Disappointingly, the bureau is resisting such pressure, despite the fact that informing the public would allow people to be more aware of the health risks and take necessary precautions. Following a series of days of heavy smog, a growing number of people have been buying masks and air purifiers. A friend who works at an electrical store told me that sales of air purifiers had recently jumped 200 percent on the usual number for this time of year.

The Environment Ministry is clearly aware of the problem, and says it has been seeking the public’s view on whether to include the finer particles in its readings. Unsurprisingly, a worried public does indeed appear to want the PM2.5 measure to be included in the standard air quality monitoring system.

Still, don’t expect a change anytime soon – the ministry says that it is listening, but that it needs time to discuss and evaluate the issue.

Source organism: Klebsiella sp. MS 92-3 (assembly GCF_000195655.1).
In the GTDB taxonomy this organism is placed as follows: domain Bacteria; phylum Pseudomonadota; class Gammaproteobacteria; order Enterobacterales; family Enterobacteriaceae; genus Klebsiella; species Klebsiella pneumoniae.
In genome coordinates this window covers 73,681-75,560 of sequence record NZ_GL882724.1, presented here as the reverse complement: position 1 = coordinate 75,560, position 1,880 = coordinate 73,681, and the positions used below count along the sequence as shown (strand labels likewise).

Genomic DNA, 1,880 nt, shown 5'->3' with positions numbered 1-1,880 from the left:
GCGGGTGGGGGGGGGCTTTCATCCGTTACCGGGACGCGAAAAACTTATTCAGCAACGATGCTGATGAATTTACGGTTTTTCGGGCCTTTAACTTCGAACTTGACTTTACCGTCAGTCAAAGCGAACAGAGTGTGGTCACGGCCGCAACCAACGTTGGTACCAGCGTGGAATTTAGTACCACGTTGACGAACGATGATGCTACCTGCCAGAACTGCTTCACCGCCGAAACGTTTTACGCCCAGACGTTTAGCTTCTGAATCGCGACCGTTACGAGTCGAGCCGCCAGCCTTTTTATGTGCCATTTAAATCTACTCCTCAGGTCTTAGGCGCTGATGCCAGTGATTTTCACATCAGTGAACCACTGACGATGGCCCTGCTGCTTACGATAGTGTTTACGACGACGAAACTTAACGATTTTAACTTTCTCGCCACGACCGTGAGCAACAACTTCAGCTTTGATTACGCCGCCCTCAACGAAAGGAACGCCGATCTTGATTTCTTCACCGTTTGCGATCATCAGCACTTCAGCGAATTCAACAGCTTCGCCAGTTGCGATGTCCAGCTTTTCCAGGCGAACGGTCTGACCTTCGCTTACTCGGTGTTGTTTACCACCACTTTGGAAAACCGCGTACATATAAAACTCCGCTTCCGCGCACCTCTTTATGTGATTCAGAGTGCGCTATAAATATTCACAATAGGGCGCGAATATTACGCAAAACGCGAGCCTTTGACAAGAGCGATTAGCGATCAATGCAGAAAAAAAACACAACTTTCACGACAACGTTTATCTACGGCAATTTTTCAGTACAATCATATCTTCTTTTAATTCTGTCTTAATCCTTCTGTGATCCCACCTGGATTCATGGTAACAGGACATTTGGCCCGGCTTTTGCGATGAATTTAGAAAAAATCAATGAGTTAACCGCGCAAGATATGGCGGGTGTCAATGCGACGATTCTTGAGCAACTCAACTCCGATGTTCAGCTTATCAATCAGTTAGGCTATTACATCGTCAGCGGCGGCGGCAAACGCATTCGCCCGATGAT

December 12, 2013 at 09:56

All I can say is ‘I’m glad I live in Sydney’. And so are a lot of Chinese who’ve paid top-dollar on real estate to live here.

Resident of beijing
January 17, 2012 at 01:20

Dear Reader

During my time in Beijing over the last 6 year I have grown used to beijing air pollution. I can say that the last half year has been the worst experience of my life. I am now at the point where I plan to move from Beijing and china. Leaving a successful business and friends behind because of low life quality due to pollution dominate my life… Imagine that you everyday see street fires and smoke rising from hutongs when you trabel outside 4th ring road, top that up with traffic jams that circle the city, and of course the many coal power plants; It get’s to much very quickly.

I fear for my family’s health and the many Chinese that can not afford expensive air cleaner.

It’s childish and pathetic that some pro china bloggers from smear the truth. And even more disturbing that the Chinese government is so arrogant to simply not care for the Chinese people’s health and only for the profit from the county’s rapid growth.